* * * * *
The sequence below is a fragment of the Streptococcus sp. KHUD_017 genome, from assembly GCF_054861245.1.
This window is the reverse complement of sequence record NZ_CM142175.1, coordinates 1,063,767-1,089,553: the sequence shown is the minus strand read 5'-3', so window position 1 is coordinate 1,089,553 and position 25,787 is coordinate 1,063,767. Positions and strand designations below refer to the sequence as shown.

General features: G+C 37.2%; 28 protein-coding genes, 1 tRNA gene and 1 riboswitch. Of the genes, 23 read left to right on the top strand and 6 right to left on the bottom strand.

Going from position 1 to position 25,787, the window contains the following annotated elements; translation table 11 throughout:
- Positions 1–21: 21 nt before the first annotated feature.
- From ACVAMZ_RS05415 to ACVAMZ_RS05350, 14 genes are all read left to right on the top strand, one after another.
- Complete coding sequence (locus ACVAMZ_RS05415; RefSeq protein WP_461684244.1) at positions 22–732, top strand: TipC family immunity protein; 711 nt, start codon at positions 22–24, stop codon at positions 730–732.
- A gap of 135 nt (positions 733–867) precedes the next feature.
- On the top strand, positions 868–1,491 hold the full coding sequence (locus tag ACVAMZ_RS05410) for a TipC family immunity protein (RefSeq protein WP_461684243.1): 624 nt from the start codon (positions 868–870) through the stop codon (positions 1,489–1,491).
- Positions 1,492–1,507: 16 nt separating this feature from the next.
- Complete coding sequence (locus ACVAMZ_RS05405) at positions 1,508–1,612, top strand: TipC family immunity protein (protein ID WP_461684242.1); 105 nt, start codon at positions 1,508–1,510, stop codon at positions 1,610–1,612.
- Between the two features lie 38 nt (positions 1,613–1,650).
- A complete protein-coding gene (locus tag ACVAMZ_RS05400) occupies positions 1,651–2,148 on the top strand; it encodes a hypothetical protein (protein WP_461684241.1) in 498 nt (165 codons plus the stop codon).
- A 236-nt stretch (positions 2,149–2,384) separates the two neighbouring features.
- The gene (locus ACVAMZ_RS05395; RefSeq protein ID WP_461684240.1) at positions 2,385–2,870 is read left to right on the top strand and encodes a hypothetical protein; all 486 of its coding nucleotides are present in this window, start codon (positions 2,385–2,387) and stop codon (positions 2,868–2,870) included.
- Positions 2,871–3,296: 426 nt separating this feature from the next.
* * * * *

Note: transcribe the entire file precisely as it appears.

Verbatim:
The sequence below is a fragment of the Streptococcus sp. KHUD_017 genome, from assembly GCF_054861245.1.
This window is the reverse complement of sequence record NZ_CM142175.1, coordinates 1,063,767-1,089,553: the sequence shown is the minus strand read 5'-3', so window position 1 is coordinate 1,089,553 and position 25,787 is coordinate 1,063,767. Positions and strand designations below refer to the sequence as shown.

General features: G+C 37.2%; 28 protein-coding genes, 1 tRNA gene and 1 riboswitch. Of the genes, 23 read left to right on the top strand and 6 right to left on the bottom strand.

Going from position 1 to position 25,787, the window contains the following annotated elements; translation table 11 throughout:
- Positions 1–21: 21 nt before the first annotated feature.
- From ACVAMZ_RS05415 to ACVAMZ_RS05350, 14 genes are all read left to right on the top strand, one after another.
- Complete coding sequence (locus ACVAMZ_RS05415; RefSeq protein WP_461684244.1) at positions 22–732, top strand: TipC family immunity protein; 711 nt, start codon at positions 22–24, stop codon at positions 730–732.
- A gap of 135 nt (positions 733–867) precedes the next feature.
- On the top strand, positions 868–1,491 hold the full coding sequence (locus tag ACVAMZ_RS05410) for a TipC family immunity protein (RefSeq protein WP_461684243.1): 624 nt from the start codon (positions 868–870) through the stop codon (positions 1,489–1,491).
- Positions 1,492–1,507: 16 nt separating this feature from the next.
- Complete coding sequence (locus ACVAMZ_RS05405) at positions 1,508–1,612, top strand: TipC family immunity protein (protein ID WP_461684242.1); 105 nt, start codon at positions 1,508–1,510, stop codon at positions 1,610–1,612.
- Between the two features lie 38 nt (positions 1,613–1,650).
- A complete protein-coding gene (locus tag ACVAMZ_RS05400) occupies positions 1,651–2,148 on the top strand; it encodes a hypothetical protein (protein WP_461684241.1) in 498 nt (165 codons plus the stop codon).
- A 236-nt stretch (positions 2,149–2,384) separates the two neighbouring features.
- The gene (locus ACVAMZ_RS05395; RefSeq protein ID WP_461684240.1) at positions 2,385–2,870 is read left to right on the top strand and encodes a hypothetical protein; all 486 of its coding nucleotides are present in this window, start codon (positions 2,385–2,387) and stop codon (positions 2,868–2,870) included.
- Positions 2,871–3,296: 426 nt separating this feature from the next.